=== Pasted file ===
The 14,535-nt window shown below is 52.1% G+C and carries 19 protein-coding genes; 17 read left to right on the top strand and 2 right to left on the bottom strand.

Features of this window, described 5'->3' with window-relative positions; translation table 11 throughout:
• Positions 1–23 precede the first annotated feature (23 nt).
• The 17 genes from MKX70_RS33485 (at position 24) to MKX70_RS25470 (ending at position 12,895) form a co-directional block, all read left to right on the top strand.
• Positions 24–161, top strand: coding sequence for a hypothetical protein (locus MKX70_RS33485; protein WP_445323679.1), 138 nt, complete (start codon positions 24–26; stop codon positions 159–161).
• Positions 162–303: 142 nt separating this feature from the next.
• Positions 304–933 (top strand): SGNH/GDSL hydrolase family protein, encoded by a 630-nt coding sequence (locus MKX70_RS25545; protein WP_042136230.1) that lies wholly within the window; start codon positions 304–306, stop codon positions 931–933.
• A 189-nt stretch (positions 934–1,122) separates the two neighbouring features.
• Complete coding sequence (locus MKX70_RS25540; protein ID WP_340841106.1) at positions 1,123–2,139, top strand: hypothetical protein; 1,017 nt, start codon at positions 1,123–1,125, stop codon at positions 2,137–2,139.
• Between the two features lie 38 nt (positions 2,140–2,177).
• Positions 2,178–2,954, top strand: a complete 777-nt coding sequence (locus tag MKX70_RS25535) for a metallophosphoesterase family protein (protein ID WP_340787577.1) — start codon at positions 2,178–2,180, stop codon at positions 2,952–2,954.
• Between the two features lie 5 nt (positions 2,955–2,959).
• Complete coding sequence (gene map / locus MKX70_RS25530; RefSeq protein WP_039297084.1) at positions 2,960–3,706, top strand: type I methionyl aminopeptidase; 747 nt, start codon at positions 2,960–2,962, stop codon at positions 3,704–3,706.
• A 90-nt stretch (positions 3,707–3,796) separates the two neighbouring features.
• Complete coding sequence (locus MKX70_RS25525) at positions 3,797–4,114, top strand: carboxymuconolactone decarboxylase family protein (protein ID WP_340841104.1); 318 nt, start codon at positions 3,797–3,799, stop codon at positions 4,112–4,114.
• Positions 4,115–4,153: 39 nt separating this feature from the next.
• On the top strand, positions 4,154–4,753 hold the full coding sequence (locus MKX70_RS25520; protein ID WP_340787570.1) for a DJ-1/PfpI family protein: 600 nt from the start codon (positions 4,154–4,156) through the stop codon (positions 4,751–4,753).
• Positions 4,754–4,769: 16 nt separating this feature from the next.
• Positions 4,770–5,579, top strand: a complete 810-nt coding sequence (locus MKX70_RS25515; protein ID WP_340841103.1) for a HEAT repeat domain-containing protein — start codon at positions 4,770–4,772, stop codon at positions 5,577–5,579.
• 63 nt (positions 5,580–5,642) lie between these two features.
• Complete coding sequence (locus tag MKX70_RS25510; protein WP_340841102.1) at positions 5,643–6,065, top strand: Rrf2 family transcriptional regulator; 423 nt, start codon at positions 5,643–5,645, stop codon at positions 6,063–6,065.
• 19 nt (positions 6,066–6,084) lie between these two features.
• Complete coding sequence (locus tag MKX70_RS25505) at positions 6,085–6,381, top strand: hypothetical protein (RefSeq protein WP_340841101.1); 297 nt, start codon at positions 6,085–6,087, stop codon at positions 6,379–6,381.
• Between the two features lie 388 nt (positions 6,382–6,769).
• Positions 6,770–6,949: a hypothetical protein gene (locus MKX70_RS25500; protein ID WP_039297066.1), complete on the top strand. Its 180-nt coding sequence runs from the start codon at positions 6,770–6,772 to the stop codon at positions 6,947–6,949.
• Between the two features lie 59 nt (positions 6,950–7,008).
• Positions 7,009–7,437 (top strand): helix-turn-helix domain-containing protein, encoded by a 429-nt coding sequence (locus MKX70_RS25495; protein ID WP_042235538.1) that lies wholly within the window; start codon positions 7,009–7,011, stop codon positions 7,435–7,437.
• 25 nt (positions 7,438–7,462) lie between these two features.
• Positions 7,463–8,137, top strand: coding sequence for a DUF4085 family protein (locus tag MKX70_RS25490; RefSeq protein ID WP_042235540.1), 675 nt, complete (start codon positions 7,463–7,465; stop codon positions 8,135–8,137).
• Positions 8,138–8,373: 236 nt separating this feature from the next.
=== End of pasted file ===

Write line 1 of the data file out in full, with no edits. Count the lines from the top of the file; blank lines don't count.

The 14,535-nt window shown below is 52.1% G+C and carries 19 protein-coding genes; 17 read left to right on the top strand and 2 right to left on the bottom strand.